A package of COVID-19 recovery bills aimed at helping New Jersey’s residents and businesses rebound from the ongoing health crisis won final approval in the state Assembly on Thursday.
Among the bills passed with widespread, bipartisan support was a measure that would establish a local property-tax rebate program to encourage residents to shop in their communities.
Other bills in the recovery package would address issues related to the stockpiling of masks and other personal protective equipment, the accessibility of broadband internet, and offering tax relief to businesses that fund New Jersey’s overburdened unemployment system.
Another piece of legislation urges the federal government to join the recovery effort by lifting the cap on the federal deduction for state and local taxes, known as SALT, from $10,000 to $25,000.
In all, 10 separate recovery bills were moved out of the lower house during an afternoon voting session. They were drafted earlier this year to address issues that were raised by a special economic advisory council that Assembly Speaker Craig Coughlin (D-Middlesex) convened in response to the coronavirus pandemic.
New Jersey has been hit hard by the health crisis, with more than 230,000 COVID-19 infections reported by the state so far this year, causing more than 16,000 deaths.
The pandemic has also triggered an economic downturn after many New Jersey businesses were forced to close their doors to help slow the spread of the disease. Despite recent signs of economic improvement, many restrictions on business activity remain in place, and unemployment has yet to return to pre-pandemic levels in New Jersey.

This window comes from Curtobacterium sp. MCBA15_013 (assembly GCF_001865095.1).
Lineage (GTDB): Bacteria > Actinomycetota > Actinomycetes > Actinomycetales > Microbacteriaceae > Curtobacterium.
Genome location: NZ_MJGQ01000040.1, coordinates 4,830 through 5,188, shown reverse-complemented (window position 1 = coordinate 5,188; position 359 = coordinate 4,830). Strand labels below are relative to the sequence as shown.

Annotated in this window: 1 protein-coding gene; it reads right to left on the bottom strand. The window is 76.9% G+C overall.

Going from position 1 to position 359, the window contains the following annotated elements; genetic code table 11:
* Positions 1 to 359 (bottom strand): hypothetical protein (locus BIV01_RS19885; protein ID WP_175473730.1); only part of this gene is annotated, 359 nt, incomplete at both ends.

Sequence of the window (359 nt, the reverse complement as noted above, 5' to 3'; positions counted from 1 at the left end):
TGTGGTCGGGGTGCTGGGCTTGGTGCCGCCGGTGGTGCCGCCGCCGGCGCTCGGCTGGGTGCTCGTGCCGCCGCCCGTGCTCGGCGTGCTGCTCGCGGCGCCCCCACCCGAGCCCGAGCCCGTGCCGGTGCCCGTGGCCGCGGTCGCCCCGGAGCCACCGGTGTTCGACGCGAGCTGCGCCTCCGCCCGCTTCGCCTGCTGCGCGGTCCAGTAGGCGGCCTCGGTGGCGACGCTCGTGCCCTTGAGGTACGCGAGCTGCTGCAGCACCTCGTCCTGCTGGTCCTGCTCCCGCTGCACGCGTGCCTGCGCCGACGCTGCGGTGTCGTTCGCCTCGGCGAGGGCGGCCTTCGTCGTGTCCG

Building on initial aid earlier this year
Earlier this year, lawmakers passed an initial package of COVID-19 relief bills that provided immediate help to residents and business by, among other efforts, extending tax payment deadlines, establishing a statewide eviction moratorium and creating a grant program for small businesses.
The new package of recovery bills builds on those earlier efforts, which include encouraging residents to shop at small businesses in their own communities through the creation of a “rewards program” that would offer modest local property-tax rebates to those who participate.
“Small businesses provide jobs, lend their support to community organizations and causes, and create a robust economy,” said Assemblyman Ron Dancer (R-Ocean), a primary sponsor of the rewards-program bill.
“It’s commonsense solutions like this that will boost New Jersey’s economic recovery from the COVID-19 pandemic-induced recession and ease its burden on small businesses and hardworking families,” said Assemblyman Nicholas Chiaravalloti (D-Hudson), another primary sponsor of the bill.
Businesses could see lower taxes